The Army ROTC program wants to give its cadets the best experiences available to help for them as future leaders in the Army.
Cadets learn from Field Training exercises (FTX) and leadership labs, as well as special training like Airborne and Air Assault School. Cadets learn many valuable skills from these training events and will use them on a daily basis while serving in the United States Army.
FTXs give cadets the opportunity to have hands on training related to the Army. Cadets will learn rifle marksmanship, grenade basics, and team leadership through specially designed obstacle courses. They will also experience squad based missions in a natural environment and learn to navigate the land using a map and compass. FTXs is used to build the cadets knowledge and prepare them for future training.
Leadership labs are held once a week (usually Thursdays) throughout the semester and are used to help build and retain the cadets’ knowledge of Army tasks and skills. The cadets use lab to perfect skills like preparing and briefing missions, as well as executing these missions. Cadets are also evaluated by the senior leadership, so they can learn from the mistakes they make and better themselves for the next lab. Lab ultimately helps prepare every cadet for the FTXs and the Cadet Leadership Course (CLC).
Every contracted Army ROTC Cadet who enters into the Advanced Course attends the Advanced Camp (AC). It's a four-week summer course that trains Cadets to Army standards, develop leadership, and evaluate officer potential. Additionally, AC meets the pre-commissioning summer training requirement. AC is the most significant training evaluation event in ROTC. Training is complex, challenging, and rigorous and is conducted in a stressful training environment.This course normally takes place between your junior and senior years of college, and is conducted at Fort Knox, KY.
Basic Camp (BC) is a four weeks summer training event consisting of a wide range of training events designed to develop/assess leadership and officer potential and potentially qualify Cadets for contracting.This is conducted at Fort Knox, KY.BC is rigorous and demanding, both mentally and physically, and will test intelligence, ingenuity and stamina.BC training events provide a new perspective on an individual's ability to perform challenging tasks and to make sound decisions in demanding situations. Once completed, it would have accomplished the same training (tasks) to the same standards required for the on-campus program during Military Science I & II Course (Basic Course). This training is conducted at Fort Knox, KY.
The Cadet Troop Leader Training (CTLT) track provides Cadets the opportunity to experience leadership in Army Table of Organization and equipment (TO&E) units over a three to four week period. Cadets serve in Lieutenant level leadership positions in active duty units. Platoon Leader positions have a 3-4 week duration depending on the hosting unit and location. Assignments include units that are located CONUS and OCONUS. Cadets are assigned a unit mentor, and are provided on-post lodging and meals via a dining facility. This program is exclusively designed for MSIII Cadets before and after completion of CLC.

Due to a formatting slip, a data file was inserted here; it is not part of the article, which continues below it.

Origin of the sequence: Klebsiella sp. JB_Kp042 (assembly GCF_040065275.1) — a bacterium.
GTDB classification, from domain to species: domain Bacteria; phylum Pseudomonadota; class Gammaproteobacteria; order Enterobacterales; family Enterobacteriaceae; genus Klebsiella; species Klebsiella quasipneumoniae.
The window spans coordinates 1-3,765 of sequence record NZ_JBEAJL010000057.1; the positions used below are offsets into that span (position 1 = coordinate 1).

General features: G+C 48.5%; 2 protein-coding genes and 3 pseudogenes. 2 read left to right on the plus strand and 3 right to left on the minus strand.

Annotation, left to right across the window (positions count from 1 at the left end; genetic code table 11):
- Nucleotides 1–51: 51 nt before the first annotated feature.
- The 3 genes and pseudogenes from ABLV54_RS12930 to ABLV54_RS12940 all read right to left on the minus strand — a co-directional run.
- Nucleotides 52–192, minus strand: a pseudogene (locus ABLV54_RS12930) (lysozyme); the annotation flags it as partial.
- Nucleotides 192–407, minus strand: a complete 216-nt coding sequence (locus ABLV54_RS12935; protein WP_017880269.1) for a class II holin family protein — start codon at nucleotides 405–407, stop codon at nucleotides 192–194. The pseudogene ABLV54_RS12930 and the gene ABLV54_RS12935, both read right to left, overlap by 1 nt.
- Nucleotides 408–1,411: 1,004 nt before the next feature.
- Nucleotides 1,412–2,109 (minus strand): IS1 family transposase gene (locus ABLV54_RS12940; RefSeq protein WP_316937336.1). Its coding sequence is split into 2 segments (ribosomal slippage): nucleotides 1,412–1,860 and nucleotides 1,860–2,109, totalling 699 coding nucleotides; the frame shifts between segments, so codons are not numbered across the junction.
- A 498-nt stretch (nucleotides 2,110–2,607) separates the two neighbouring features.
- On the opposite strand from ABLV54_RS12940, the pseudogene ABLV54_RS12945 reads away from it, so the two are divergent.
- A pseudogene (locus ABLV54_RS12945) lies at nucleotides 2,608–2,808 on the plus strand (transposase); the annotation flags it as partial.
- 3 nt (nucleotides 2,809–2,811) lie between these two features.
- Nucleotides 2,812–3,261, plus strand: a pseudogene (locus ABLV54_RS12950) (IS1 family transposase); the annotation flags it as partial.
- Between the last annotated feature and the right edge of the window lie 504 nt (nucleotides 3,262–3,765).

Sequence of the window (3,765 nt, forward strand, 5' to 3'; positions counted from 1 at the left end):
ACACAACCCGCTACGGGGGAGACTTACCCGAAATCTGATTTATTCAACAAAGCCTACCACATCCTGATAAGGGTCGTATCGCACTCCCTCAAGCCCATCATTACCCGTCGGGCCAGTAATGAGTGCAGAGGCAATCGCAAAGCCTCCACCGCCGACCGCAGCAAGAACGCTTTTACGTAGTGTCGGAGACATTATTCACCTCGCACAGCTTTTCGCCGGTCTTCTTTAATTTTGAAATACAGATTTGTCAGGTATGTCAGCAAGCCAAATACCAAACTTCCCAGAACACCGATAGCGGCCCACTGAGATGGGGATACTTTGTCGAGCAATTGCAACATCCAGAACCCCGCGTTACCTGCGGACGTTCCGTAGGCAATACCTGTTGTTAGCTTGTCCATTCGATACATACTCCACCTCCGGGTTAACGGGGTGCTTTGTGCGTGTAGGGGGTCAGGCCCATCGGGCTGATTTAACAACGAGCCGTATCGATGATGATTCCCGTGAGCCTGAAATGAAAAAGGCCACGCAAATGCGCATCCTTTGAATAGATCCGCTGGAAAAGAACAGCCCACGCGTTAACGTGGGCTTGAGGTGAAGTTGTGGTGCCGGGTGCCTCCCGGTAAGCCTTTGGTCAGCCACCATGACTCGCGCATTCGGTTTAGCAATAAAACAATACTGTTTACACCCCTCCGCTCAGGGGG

The Cultural Understanding and Leadership Program (CULP) program is a Cadet Professional Development Training (CPDT) designed to develop future leaders who are culturally astute, having gained experience to prepare them for their first deployment in a multi-national environment. Now more than ever, cultural awareness training is a vital component to the ROTC curriculum. Overseas immersions help educate future leaders in ways the classroom cannot. Cadets now have the opportunity to compete for immersion in more than 40 countries. These opportunities expose them to everyday life in different cultures and intensifies language study, which helps produce commissioned officers who possess the right blend of language and cultural skills required to support global operations in the 21st Century. Participants experience up to three different venues during immersion, including humanitarian service, host nation military-to-military contact and educate on the social, cultural and historical aspects of the country.
The primary task it to teach Cadets how to safely conduct static line parachuting. PT is included to indoctrinate soldiers into the Army lifestyle and to ensure they are mentally and physically prepared for the rigors of daily Airborne training. The three week course consists of a ground phase, a tower phase, and jump week. Cadets will learn to properly jump from the aircraft with full military equipment and land on the ground successfully. During Jump Week, Cadets must successfully complete five parachute jumps from a C-130 or C-141 aircraft and will be awarded the Airborne badge, which they can wear on their uniform for the rest of their Army career.
Like Airborne School, Air Assault is a specialized form of training cadets can take part in. At Air Assault, cadets learn to rappel, fast rope, and sling load equipment to helicopters. The course consists of a admin day, a Zero day and 10 days of instruction broken down into three phases: 1) Combat Air Assault; 2) Sling Load Operations and 3) Rappelling Phase. Students must complete a 12 mile foot march with prescribed equipment weighing between 25-30 pounds in three hours or less. Upon successful completion of all required tasks, cadets will be awarded the Air Assault badge, which like the Airborne badge, can be worn on their uniform for their entire Army career.